Soak bunk beans for another 2 days in fresh water, discarding scum from the surface (note: for soy and other beans, this step is not needed)

Dry beans and bring them to room temperature.

Right! Tempeh time – mix tempeh starter through prepared beans (different starters will specify different amounts – in this process about a tablespoon of starter was added to about 2 kilos of beans).

Once the starter is mixed through the beans, it’s a matter of packaging up the mix and incubating it for 2 days.

In Kandangan, this part of the process is a scoop of bean mix wrapped up in banana leaf. The parcels are then placed in a banana leaf-lined basket, and set in a corner of the loungroom for 2 days.

If you do not live in a place with a constant and balmy room temperature of 30 degrees, you will need a heated incubation chamber of some kind for this step. There’s many DIY tempeh incubation chamber how-tos like this one on the interwebs. Go forth.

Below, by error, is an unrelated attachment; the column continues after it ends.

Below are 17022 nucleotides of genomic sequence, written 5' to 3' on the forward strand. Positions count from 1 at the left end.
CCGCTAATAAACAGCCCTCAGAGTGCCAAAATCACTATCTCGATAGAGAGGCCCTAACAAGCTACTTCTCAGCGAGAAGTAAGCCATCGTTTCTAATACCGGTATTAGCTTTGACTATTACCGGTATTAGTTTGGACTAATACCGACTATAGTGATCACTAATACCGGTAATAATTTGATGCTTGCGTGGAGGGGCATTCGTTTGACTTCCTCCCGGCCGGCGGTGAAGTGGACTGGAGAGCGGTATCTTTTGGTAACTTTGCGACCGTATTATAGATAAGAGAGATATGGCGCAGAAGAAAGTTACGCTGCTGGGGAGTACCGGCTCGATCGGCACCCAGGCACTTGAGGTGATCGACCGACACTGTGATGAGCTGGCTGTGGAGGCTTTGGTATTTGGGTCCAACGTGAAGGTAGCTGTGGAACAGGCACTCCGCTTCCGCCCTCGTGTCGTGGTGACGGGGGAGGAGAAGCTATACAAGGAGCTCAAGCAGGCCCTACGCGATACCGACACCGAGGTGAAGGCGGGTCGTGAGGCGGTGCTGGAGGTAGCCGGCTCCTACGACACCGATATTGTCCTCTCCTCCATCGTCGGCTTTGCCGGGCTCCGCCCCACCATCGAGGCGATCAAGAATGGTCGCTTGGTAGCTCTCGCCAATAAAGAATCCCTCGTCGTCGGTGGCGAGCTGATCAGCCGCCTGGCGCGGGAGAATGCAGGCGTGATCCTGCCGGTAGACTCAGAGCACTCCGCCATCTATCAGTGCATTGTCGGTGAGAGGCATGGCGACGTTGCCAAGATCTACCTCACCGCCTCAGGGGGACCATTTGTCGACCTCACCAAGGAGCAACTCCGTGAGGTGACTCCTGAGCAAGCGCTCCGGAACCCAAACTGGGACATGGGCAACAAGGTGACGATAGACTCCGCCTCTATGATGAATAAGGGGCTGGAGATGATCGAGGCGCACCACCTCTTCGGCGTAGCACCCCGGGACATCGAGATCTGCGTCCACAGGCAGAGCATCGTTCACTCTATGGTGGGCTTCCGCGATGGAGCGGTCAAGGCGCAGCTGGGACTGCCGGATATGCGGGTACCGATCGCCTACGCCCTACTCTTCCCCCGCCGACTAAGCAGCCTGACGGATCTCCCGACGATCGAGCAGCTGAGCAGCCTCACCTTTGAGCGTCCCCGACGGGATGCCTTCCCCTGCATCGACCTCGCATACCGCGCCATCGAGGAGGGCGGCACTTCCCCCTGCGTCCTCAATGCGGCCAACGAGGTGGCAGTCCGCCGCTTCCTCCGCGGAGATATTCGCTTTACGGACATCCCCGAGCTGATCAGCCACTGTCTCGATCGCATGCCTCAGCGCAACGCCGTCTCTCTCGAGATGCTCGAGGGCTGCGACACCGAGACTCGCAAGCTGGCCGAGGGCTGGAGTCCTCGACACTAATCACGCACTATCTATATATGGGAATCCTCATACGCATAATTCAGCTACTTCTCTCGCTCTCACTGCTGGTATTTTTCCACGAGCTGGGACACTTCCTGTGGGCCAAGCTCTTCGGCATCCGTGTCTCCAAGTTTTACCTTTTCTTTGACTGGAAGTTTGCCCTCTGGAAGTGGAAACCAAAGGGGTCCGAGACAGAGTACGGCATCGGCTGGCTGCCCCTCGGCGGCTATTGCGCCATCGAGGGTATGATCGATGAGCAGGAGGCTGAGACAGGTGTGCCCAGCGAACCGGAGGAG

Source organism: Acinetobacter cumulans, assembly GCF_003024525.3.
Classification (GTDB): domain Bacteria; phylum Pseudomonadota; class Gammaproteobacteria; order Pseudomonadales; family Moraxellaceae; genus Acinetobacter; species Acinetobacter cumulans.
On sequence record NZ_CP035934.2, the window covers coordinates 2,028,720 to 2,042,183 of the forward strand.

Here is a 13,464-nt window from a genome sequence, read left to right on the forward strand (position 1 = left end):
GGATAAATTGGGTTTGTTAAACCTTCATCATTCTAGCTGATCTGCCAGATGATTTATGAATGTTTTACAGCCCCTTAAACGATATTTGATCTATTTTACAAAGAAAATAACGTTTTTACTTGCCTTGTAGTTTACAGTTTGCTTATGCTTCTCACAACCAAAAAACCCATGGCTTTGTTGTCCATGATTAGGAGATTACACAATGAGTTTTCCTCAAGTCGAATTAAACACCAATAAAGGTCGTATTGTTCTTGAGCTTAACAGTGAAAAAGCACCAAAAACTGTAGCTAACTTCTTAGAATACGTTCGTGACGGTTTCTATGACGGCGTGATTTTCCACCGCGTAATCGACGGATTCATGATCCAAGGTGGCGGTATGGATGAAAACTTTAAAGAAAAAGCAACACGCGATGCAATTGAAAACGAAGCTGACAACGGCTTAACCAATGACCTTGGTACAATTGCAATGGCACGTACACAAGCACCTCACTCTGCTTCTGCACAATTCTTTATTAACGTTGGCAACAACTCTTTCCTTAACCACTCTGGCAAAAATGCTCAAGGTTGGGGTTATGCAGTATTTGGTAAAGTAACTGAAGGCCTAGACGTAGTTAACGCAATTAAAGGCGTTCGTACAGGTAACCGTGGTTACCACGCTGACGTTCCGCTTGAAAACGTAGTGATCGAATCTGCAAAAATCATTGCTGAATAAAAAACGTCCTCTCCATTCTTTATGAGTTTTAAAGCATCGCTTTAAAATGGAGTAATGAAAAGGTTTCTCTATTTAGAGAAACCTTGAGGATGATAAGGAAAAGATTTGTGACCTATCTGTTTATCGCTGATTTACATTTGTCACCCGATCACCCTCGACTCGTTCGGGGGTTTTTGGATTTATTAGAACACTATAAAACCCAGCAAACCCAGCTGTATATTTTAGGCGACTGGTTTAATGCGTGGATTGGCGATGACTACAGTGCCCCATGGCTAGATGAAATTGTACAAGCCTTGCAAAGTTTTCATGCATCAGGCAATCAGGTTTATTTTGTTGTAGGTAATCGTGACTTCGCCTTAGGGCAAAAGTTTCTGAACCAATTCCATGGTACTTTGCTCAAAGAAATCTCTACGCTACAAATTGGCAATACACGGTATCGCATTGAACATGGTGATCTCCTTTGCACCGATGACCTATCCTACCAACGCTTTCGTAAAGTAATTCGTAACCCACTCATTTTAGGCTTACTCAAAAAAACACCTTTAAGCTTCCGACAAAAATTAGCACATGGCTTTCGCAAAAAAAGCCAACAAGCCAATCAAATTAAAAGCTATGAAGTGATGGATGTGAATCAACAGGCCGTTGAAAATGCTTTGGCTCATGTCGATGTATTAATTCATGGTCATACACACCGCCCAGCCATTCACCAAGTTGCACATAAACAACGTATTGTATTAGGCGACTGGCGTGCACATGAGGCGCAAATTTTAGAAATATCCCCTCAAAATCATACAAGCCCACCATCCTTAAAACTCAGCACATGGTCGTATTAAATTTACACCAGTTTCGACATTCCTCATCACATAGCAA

And two days later, it was time to eat! Mujiyah was saying that typically they eat their tempeh bunguk fried, or mashed with eggplant, or boiled. But the possibilities are pretty endless.

We had this batch marinated and fried for breakfast. So damn tasty.

Parni and Mujiya now make about 5kg of tempe bunguk a week, in small banana leaf wrapped parcels.

The resulting tempe bunguk is primarily to supply the village, and any extra is sold at Pasar Papringan, the new no-waste market in Kandangan that focusses on traditional foods.

Siska describes the tempe bunguk mini-project as a language – a way to re-establish community connections.

It provides sustainable, environmental, economic and cultural glue for the families involved in it’s creation.

And results in lots of tasty tempe bunguk.

All our articles + how-tos about food + fermentation are here…

Kirsten was adventuring in Java as part of the IndoAustDesignFutures project.